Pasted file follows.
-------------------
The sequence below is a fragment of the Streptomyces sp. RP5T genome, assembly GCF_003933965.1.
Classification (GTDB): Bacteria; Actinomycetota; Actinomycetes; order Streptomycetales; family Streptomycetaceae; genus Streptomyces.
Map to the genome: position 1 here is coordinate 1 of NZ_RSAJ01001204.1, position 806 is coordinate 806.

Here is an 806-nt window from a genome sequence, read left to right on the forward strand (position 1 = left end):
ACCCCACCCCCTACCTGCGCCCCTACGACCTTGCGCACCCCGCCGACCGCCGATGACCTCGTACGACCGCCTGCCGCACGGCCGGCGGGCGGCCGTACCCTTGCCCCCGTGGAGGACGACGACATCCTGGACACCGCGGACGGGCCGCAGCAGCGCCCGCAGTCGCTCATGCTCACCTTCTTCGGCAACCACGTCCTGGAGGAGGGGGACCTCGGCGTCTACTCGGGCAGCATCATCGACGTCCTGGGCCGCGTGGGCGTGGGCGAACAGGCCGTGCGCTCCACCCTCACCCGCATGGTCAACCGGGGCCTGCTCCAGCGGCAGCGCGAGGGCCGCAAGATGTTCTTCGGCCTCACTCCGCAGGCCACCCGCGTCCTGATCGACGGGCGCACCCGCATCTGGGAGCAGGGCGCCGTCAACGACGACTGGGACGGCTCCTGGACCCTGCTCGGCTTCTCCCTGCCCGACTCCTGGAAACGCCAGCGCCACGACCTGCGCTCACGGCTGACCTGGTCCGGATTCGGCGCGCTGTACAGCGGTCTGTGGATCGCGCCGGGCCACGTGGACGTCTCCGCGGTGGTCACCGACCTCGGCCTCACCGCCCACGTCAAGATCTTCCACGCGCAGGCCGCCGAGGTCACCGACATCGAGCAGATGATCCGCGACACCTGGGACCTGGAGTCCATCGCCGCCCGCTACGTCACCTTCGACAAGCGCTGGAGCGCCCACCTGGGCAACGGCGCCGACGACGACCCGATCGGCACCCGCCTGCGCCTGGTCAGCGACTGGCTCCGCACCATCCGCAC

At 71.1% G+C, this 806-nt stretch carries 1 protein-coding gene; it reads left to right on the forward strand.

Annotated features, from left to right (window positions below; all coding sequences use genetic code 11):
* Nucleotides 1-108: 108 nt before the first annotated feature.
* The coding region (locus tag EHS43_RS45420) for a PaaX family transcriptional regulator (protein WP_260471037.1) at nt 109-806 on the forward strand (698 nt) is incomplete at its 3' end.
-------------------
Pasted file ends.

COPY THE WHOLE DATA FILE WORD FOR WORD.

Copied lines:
The sequence below is a fragment of the Streptomyces sp. RP5T genome, assembly GCF_003933965.1.
Classification (GTDB): Bacteria; Actinomycetota; Actinomycetes; order Streptomycetales; family Streptomycetaceae; genus Streptomyces.
Map to the genome: position 1 here is coordinate 1 of NZ_RSAJ01001204.1, position 806 is coordinate 806.

Here is an 806-nt window from a genome sequence, read left to right on the forward strand (position 1 = left end):
ACCCCACCCCCTACCTGCGCCCCTACGACCTTGCGCACCCCGCCGACCGCCGATGACCTCGTACGACCGCCTGCCGCACGGCCGGCGGGCGGCCGTACCCTTGCCCCCGTGGAGGACGACGACATCCTGGACACCGCGGACGGGCCGCAGCAGCGCCCGCAGTCGCTCATGCTCACCTTCTTCGGCAACCACGTCCTGGAGGAGGGGGACCTCGGCGTCTACTCGGGCAGCATCATCGACGTCCTGGGCCGCGTGGGCGTGGGCGAACAGGCCGTGCGCTCCACCCTCACCCGCATGGTCAACCGGGGCCTGCTCCAGCGGCAGCGCGAGGGCCGCAAGATGTTCTTCGGCCTCACTCCGCAGGCCACCCGCGTCCTGATCGACGGGCGCACCCGCATCTGGGAGCAGGGCGCCGTCAACGACGACTGGGACGGCTCCTGGACCCTGCTCGGCTTCTCCCTGCCCGACTCCTGGAAACGCCAGCGCCACGACCTGCGCTCACGGCTGACCTGGTCCGGATTCGGCGCGCTGTACAGCGGTCTGTGGATCGCGCCGGGCCACGTGGACGTCTCCGCGGTGGTCACCGACCTCGGCCTCACCGCCCACGTCAAGATCTTCCACGCGCAGGCCGCCGAGGTCACCGACATCGAGCAGATGATCCGCGACACCTGGGACCTGGAGTCCATCGCCGCCCGCTACGTCACCTTCGACAAGCGCTGGAGCGCCCACCTGGGCAACGGCGCCGACGACGACCCGATCGGCACCCGCCTGCGCCTGGTCAGCGACTGGCTCCGCACCATCCGCAC

At 71.1% G+C, this 806-nt stretch carries 1 protein-coding gene; it reads left to right on the forward strand.

Annotated features, from left to right (window positions below; all coding sequences use genetic code 11):
* Nucleotides 1-108: 108 nt before the first annotated feature.
* The coding region (locus tag EHS43_RS45420) for a PaaX family transcriptional regulator (protein WP_260471037.1) at nt 109-806 on the forward strand (698 nt) is incomplete at its 3' end.